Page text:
Today was supposed to be the day. I’ve been claiming October 15 as our departure date for months now. But…here we sit, in our slip in Channel Islands Harbor, NOT sailing south to San Diego.
Don’t worry, we are still going. The good news is that we had plenty of buffer built into our schedule. We’ve had to tap into some of that buffer, but isn’t that was buffers are for?
Our new departure date: next Tuesday, October 22.
The other good news is that we’ve managed to secure accommodations for our boat in San Diego for the nine nights we will be there. The first three nights will be at a guest slip at Southwestern Yacht Club on Shelter Island, which we get for free (YAY!) due to reciprocals with our yacht club. Unfortunately, the final 6 nights will be at anchor as we couldn’t find any open slips in a marina. This is not uncommon – marina slips are awfully hard to come by right before the Baja Ha-Ha, when 150+ boat suddenly show up looking for accommodations. So we took what we could get. I would have preferred to be in a marina in the days before departure, as this means we have to use the dinghy to get ashore, which as you can imagine is far more complicated than just stepping off the boat onto a dock. And that also means, our final big provisioning before the Ha-Ha will have to be transported by dinghy, which is also way more complicated than just carrying groceries onto a boat.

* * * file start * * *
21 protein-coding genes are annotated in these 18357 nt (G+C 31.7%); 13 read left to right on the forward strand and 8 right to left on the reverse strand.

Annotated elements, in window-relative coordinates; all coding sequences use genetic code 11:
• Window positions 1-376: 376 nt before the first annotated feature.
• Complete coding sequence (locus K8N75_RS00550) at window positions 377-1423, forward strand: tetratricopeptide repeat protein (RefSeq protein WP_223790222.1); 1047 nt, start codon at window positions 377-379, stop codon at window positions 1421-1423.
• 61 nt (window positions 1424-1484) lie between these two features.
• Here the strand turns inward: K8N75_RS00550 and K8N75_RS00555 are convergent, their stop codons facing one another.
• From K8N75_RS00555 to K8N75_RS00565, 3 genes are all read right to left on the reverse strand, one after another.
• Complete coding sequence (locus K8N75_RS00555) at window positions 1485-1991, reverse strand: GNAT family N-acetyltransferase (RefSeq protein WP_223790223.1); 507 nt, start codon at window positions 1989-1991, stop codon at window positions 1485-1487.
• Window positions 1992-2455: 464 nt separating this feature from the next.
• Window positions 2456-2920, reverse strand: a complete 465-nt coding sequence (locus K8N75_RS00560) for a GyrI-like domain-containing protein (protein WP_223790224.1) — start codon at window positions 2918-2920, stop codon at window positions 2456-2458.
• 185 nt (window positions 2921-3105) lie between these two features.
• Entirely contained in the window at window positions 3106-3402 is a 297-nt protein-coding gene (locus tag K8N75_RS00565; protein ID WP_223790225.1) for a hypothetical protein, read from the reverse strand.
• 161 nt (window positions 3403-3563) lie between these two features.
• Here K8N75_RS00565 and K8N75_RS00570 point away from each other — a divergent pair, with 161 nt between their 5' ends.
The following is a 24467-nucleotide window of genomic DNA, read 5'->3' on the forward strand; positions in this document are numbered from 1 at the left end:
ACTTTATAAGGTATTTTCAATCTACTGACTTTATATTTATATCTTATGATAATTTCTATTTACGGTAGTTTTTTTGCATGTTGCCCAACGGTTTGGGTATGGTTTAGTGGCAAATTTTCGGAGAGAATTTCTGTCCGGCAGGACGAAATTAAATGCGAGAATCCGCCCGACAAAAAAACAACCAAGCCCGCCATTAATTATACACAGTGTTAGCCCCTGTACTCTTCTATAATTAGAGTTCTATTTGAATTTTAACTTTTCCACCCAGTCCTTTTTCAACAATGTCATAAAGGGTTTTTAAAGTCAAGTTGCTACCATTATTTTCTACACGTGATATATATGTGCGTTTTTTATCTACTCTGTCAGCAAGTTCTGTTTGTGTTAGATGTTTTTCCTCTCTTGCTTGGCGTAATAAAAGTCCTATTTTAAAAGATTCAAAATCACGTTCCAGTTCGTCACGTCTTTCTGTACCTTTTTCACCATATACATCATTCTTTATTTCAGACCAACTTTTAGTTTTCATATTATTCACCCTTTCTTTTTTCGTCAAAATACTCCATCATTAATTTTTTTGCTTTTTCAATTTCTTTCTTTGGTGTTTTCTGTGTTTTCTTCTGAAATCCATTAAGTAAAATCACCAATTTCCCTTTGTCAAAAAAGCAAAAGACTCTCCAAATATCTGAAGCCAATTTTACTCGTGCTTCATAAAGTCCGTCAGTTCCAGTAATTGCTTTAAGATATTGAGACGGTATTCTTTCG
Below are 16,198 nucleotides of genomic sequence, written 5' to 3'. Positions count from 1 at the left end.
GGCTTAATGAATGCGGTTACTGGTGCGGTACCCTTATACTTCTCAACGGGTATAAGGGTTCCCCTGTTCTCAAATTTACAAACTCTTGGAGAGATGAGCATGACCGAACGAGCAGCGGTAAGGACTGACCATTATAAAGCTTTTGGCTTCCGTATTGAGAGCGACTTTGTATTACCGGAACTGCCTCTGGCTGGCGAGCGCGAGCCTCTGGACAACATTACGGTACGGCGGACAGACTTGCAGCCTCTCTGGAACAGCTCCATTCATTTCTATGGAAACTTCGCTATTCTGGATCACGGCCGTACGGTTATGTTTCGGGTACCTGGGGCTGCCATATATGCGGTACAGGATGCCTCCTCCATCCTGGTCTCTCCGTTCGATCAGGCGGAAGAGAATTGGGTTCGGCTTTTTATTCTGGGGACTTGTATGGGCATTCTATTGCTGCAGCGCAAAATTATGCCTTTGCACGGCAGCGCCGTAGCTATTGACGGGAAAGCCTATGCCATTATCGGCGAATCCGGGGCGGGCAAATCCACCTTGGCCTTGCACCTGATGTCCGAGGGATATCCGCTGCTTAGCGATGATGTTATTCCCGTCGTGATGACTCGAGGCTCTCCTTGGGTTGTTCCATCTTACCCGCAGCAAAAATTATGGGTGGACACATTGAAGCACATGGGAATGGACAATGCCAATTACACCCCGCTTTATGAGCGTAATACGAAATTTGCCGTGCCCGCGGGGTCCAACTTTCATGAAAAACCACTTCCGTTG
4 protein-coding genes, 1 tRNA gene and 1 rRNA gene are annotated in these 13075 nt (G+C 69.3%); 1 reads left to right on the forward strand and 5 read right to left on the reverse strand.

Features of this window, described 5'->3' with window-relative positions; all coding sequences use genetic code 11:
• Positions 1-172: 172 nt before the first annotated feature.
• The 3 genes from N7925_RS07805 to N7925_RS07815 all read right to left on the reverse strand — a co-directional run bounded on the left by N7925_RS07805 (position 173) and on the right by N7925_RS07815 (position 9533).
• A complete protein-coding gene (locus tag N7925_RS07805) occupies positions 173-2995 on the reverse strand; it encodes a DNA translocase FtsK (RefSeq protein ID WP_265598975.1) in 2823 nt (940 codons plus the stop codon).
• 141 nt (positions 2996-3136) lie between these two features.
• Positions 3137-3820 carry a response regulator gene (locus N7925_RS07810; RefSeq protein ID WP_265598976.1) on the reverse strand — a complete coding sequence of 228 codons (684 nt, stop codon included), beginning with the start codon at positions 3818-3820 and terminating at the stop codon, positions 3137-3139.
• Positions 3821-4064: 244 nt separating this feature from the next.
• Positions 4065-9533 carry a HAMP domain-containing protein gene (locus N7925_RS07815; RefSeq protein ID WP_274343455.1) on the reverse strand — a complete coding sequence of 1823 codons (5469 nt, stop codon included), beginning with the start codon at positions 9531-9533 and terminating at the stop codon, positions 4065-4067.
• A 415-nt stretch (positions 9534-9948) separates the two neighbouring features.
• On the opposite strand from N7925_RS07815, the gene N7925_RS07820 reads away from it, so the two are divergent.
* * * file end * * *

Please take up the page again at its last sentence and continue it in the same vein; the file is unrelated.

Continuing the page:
But, as Charlie reminded me: this is what we signed up for. Once we get down to Mexico, MOST of our nights will be at anchor. So, might as well start getting used to it now!
So why are we delayed by a full week? There are myriad minor tasks that didn’t get done on time, but most of them were not mission-critical. The main reason is our diesel generator, which supplies AC current for the boat. It’s just…not working. It just won’t start. We’ve had the top diesel mechanics in the area working on it for days, but still no joy. The cylinder head has now been removed from the boat and is at a machine shop getting rebuilt. Apparently the valves and seats had pitting and corrosion from lack of use. We are hoping against hope this finally solves the problem.
But even if we don’t get it working, we’re still leaving. We’ll just put the darn thing back together on the boat and set sail. We don’t need it to run the engine or any critical systems…what we need it for is a) an alternate source for recharging the batteries, b) running the water heater, and c) running a water maker.